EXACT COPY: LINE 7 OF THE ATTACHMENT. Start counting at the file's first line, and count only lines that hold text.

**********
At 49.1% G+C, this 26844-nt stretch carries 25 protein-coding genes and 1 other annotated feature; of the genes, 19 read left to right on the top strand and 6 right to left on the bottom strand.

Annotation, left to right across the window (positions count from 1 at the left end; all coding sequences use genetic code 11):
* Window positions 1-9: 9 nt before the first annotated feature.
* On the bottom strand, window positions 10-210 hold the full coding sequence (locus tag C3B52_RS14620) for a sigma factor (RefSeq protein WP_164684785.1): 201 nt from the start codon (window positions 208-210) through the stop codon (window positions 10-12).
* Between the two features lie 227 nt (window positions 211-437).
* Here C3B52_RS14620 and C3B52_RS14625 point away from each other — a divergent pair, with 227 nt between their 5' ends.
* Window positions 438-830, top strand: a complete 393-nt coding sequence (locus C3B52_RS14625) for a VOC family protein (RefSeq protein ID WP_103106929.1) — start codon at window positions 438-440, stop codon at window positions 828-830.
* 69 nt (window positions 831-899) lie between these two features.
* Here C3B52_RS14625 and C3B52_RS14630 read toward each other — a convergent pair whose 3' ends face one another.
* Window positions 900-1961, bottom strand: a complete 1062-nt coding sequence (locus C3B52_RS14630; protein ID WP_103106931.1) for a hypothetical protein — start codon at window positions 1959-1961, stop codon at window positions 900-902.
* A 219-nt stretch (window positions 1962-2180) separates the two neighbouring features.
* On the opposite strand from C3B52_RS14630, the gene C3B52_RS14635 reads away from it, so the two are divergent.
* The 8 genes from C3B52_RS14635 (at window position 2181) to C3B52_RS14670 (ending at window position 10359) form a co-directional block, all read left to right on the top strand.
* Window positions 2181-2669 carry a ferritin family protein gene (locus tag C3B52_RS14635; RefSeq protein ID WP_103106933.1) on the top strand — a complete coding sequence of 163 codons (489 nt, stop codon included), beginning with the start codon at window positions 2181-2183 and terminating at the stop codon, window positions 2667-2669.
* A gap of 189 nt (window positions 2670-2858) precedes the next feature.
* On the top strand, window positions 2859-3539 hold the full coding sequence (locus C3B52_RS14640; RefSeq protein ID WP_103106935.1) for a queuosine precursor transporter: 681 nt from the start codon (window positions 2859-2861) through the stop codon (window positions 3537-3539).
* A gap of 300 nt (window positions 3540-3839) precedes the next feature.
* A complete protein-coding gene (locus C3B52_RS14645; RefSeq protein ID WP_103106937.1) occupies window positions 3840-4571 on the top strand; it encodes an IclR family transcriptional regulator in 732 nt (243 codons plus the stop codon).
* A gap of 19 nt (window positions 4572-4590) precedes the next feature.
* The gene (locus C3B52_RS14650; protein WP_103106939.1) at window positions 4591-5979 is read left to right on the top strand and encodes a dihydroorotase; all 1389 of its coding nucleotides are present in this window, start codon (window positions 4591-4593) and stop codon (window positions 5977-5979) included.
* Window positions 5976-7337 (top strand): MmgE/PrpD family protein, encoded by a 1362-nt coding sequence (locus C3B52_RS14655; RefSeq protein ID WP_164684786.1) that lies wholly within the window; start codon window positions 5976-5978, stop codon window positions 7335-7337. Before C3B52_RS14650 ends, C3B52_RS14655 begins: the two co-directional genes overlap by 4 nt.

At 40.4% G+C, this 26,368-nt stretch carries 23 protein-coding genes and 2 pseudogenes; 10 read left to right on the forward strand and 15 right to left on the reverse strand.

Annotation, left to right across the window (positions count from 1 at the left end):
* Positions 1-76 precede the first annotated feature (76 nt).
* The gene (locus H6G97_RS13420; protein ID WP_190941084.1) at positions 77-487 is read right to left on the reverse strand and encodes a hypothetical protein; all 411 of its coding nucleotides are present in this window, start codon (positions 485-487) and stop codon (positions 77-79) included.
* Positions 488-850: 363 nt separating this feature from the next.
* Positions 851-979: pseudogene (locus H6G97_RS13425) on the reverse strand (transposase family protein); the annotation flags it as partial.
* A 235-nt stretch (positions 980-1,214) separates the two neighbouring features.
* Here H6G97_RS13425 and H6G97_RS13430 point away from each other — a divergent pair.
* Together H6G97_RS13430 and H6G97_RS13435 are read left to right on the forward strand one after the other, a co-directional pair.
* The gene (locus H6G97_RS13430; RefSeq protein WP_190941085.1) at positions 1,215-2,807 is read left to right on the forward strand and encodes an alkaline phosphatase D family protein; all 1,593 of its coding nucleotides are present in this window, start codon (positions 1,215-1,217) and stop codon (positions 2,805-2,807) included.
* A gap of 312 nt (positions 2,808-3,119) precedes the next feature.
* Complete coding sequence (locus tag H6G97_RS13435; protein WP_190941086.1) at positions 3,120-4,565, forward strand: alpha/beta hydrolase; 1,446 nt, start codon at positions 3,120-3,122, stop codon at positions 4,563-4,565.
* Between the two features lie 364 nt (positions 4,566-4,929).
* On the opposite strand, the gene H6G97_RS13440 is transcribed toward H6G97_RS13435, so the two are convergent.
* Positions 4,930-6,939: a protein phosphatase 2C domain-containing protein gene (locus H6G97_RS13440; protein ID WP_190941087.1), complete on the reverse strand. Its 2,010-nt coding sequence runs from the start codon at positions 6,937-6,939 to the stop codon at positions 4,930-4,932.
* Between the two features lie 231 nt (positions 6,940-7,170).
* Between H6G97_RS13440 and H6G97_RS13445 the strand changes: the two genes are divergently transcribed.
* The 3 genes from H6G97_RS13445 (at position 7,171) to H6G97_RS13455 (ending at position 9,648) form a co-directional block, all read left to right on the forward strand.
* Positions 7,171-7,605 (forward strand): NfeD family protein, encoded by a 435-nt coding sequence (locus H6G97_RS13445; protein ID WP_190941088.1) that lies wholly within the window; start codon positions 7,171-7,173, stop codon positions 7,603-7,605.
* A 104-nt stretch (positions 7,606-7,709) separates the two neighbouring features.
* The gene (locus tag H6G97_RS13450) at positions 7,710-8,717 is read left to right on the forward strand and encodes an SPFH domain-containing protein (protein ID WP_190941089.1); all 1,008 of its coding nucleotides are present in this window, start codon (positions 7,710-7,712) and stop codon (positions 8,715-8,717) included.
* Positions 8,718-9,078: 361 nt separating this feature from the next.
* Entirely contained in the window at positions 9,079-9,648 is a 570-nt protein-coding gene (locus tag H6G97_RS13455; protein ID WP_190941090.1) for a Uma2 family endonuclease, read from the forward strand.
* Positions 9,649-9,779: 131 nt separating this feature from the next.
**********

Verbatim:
* Window positions 438-830, top strand: a complete 393-nt coding sequence (locus C3B52_RS14625) for a VOC family protein (RefSeq protein ID WP_103106929.1) — start codon at window positions 438-440, stop codon at window positions 828-830.